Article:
Berklee College of Music, the world’s largest independent music college and the premier institution for the study of contemporary music announce the launch of Berklee Shares. This groundbreaking new program provides free music lessons and encourages musicians to share and distribute these music lessons online. The Berklee Shares lessons are available at no charge and are made up of a growing catalog of MP3s, QuickTime movies and PDF files derived from curriculum developed at the college by its world-renowned faculty. The lessons are available today for free download on http://www.berkleeshares.com/ affiliate partner sites and peer-to-peer networks including Limewire and Kazaa.
Like MIT and its Open Courseware Initiative (ocw.mit.edu), Berklee is committed to providing music education that is widely available to the music community around the world. The Berklee Shares program is designed to create an open exchange of ideas for musicians everywhere as well as evangelize the Internet as a means to gain unprecedented access to quality education. Berklee believes that digital distribution networks will have a significant impact on the future of music and music education.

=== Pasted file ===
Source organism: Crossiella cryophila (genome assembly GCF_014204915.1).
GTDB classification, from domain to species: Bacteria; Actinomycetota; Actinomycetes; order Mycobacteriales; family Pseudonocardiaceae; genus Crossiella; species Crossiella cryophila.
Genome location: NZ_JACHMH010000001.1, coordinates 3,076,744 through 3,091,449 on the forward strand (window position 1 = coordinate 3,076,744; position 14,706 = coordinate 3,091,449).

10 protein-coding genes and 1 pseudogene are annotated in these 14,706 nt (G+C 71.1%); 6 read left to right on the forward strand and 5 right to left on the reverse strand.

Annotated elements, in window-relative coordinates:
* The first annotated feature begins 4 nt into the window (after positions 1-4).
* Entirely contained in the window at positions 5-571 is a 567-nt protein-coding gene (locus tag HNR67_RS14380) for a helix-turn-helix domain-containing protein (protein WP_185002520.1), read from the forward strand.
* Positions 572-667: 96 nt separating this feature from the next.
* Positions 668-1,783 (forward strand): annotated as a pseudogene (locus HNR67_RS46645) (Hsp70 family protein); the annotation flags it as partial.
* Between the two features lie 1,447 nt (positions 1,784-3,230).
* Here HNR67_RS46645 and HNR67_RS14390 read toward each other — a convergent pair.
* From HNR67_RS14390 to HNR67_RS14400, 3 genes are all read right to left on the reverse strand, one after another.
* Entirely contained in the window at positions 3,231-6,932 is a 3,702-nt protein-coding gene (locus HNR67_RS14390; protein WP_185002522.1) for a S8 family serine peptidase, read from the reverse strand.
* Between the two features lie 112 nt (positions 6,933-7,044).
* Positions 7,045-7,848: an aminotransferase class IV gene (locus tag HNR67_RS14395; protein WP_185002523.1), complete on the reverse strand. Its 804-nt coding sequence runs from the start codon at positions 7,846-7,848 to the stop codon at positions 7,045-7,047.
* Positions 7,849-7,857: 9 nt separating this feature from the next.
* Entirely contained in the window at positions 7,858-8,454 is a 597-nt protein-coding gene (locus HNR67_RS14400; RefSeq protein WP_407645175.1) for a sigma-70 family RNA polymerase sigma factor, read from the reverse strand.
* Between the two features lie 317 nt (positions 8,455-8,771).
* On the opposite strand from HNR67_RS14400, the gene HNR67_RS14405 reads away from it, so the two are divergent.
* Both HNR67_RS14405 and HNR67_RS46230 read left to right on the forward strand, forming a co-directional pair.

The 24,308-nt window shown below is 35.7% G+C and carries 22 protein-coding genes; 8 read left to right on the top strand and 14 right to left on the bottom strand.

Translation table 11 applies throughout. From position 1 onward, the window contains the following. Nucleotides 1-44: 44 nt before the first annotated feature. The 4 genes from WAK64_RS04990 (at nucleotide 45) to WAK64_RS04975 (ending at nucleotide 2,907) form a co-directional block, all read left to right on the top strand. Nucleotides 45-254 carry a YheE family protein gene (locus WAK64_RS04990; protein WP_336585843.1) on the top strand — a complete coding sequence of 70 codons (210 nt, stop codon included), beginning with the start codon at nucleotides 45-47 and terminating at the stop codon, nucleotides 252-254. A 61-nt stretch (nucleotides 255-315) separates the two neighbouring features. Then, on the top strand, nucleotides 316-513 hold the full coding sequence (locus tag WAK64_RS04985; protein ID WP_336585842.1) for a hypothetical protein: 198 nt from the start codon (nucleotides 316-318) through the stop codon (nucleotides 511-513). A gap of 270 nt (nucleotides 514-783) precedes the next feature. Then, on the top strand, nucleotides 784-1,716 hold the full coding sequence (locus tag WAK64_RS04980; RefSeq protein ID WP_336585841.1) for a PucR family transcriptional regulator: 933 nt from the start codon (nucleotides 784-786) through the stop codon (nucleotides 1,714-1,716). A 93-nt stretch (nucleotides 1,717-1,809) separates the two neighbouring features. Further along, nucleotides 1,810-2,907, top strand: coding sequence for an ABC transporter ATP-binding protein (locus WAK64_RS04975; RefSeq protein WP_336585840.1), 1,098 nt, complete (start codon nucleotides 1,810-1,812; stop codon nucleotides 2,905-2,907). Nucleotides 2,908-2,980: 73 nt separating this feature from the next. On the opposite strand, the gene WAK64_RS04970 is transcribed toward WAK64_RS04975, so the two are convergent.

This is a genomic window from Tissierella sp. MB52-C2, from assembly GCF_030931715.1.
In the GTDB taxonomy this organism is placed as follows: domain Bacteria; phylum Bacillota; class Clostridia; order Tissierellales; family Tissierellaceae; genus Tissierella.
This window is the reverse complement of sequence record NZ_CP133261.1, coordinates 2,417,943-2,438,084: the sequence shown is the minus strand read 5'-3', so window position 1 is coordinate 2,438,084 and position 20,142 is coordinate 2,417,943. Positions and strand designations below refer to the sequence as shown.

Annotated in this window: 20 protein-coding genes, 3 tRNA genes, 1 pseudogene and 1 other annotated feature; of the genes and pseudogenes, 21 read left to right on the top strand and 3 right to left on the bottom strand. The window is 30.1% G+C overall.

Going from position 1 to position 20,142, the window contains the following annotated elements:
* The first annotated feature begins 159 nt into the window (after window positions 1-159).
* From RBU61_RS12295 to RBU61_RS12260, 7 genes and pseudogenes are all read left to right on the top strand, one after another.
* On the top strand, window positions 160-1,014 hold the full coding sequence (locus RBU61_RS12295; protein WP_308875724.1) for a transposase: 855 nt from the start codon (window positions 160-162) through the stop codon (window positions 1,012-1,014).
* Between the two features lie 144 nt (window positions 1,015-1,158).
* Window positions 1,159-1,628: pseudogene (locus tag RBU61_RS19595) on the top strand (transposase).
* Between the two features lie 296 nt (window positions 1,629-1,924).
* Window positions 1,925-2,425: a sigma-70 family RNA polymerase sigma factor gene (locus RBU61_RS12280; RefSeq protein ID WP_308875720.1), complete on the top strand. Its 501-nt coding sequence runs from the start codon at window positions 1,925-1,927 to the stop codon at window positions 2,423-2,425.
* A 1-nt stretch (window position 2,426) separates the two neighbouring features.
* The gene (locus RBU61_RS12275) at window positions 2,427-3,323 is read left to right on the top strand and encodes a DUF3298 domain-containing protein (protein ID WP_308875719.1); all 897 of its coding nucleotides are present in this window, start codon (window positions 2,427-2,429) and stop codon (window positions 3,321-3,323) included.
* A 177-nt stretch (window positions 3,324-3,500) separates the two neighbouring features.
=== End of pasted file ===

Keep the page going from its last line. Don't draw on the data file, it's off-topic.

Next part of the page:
“Berklee Shares was born out of Berklee College of Music’s commitment to furthering music education through innovative means,” said Dave Kusek, Associate Vice President. “Offering free education on the Internet and through file sharing networks underscores the college’s core belief that these channels are an effective way to openly distribute meaningful educational content to a global audience. It also serves as a powerful promotional platform for artists to market, distribute and sell their music.”
The Berklee Shares program launches with over 80 music lessons spanning instrument performance, music production and technology, songwriting and arranging, music business and careers, music education and music improvisation. The number of lessons offered will expand over time. The Berklee Shares music lessons can help musicians around the globe to play better, write their own songs, teach better, use music technology on personal computers, and further their career aspirations.
The project will use licenses provided by Creative Commons. The Berklee Shares content will thus be marked with technology that signals, in a human and machine understandable way, the freedoms that go with the content. “Berklee College of Music will prove to many the innovation and education that can be supported through a more balanced system of rights,” said Lawrence Lessig, chairman of Creative Commons. “We are honored to help Berklee College of Music spread educational content broadly.”